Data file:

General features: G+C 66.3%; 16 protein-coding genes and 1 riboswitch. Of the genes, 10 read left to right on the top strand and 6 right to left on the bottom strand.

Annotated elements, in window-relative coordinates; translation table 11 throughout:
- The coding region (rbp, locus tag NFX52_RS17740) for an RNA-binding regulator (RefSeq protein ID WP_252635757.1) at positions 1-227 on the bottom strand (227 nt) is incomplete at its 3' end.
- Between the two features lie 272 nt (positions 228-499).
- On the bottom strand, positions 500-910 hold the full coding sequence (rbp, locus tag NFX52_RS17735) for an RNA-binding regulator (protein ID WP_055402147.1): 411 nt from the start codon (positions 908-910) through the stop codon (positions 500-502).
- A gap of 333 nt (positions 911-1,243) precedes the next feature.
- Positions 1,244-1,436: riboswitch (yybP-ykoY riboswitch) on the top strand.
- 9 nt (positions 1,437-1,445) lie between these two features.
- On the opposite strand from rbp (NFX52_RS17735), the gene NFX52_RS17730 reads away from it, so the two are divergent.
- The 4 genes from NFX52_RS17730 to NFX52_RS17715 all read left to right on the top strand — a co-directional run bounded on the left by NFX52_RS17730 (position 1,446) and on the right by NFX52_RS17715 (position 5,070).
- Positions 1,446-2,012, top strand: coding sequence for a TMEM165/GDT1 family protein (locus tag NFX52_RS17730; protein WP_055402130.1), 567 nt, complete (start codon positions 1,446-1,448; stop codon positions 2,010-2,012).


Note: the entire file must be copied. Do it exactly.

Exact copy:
General features: G+C 66.3%; 16 protein-coding genes and 1 riboswitch. Of the genes, 10 read left to right on the top strand and 6 right to left on the bottom strand.

Annotated elements, in window-relative coordinates; translation table 11 throughout:
- The coding region (rbp, locus tag NFX52_RS17740) for an RNA-binding regulator (RefSeq protein ID WP_252635757.1) at positions 1-227 on the bottom strand (227 nt) is incomplete at its 3' end.
- Between the two features lie 272 nt (positions 228-499).
- On the bottom strand, positions 500-910 hold the full coding sequence (rbp, locus tag NFX52_RS17735) for an RNA-binding regulator (protein ID WP_055402147.1): 411 nt from the start codon (positions 908-910) through the stop codon (positions 500-502).
- A gap of 333 nt (positions 911-1,243) precedes the next feature.
- Positions 1,244-1,436: riboswitch (yybP-ykoY riboswitch) on the top strand.
- 9 nt (positions 1,437-1,445) lie between these two features.
- On the opposite strand from rbp (NFX52_RS17735), the gene NFX52_RS17730 reads away from it, so the two are divergent.
- The 4 genes from NFX52_RS17730 to NFX52_RS17715 all read left to right on the top strand — a co-directional run bounded on the left by NFX52_RS17730 (position 1,446) and on the right by NFX52_RS17715 (position 5,070).
- Positions 1,446-2,012, top strand: coding sequence for a TMEM165/GDT1 family protein (locus tag NFX52_RS17730; protein WP_055402130.1), 567 nt, complete (start codon positions 1,446-1,448; stop codon positions 2,010-2,012).